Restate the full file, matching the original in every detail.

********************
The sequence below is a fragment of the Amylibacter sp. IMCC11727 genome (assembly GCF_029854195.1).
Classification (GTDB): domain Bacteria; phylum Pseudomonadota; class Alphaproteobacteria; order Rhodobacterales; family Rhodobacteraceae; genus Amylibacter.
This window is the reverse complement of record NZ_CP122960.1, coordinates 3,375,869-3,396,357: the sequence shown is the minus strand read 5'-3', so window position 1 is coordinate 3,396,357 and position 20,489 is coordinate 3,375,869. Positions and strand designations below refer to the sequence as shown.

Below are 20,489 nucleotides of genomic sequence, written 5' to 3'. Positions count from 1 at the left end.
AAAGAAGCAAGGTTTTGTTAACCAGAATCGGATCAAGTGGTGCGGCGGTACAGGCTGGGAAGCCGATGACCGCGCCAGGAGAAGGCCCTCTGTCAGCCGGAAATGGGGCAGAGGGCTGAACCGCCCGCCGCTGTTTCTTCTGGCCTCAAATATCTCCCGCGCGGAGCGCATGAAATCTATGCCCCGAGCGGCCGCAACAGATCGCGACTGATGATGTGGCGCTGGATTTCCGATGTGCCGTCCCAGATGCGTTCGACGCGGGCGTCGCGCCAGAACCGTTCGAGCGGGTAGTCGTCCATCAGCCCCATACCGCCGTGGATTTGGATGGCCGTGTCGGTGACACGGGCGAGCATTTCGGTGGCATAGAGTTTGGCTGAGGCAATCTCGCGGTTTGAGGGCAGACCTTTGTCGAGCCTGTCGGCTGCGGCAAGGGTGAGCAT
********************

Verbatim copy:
The sequence below is a fragment of the Amylibacter sp. IMCC11727 genome (assembly GCF_029854195.1).
Classification (GTDB): domain Bacteria; phylum Pseudomonadota; class Alphaproteobacteria; order Rhodobacterales; family Rhodobacteraceae; genus Amylibacter.
This window is the reverse complement of record NZ_CP122960.1, coordinates 3,375,869-3,396,357: the sequence shown is the minus strand read 5'-3', so window position 1 is coordinate 3,396,357 and position 20,489 is coordinate 3,375,869. Positions and strand designations below refer to the sequence as shown.

Below are 20,489 nucleotides of genomic sequence, written 5' to 3'. Positions count from 1 at the left end.
AAAGAAGCAAGGTTTTGTTAACCAGAATCGGATCAAGTGGTGCGGCGGTACAGGCTGGGAAGCCGATGACCGCGCCAGGAGAAGGCCCTCTGTCAGCCGGAAATGGGGCAGAGGGCTGAACCGCCCGCCGCTGTTTCTTCTGGCCTCAAATATCTCCCGCGCGGAGCGCATGAAATCTATGCCCCGAGCGGCCGCAACAGATCGCGACTGATGATGTGGCGCTGGATTTCCGATGTGCCGTCCCAGATGCGTTCGACGCGGGCGTCGCGCCAGAACCGTTCGAGCGGGTAGTCGTCCATCAGCCCCATACCGCCGTGGATTTGGATGGCCGTGTCGGTGACACGGGCGAGCATTTCGGTGGCATAGAGTTTGGCTGAGGCAATCTCGCGGTTTGAGGGCAGACCTTTGTCGAGCCTGTCGGCTGCGGCAAGGGTGAGCAT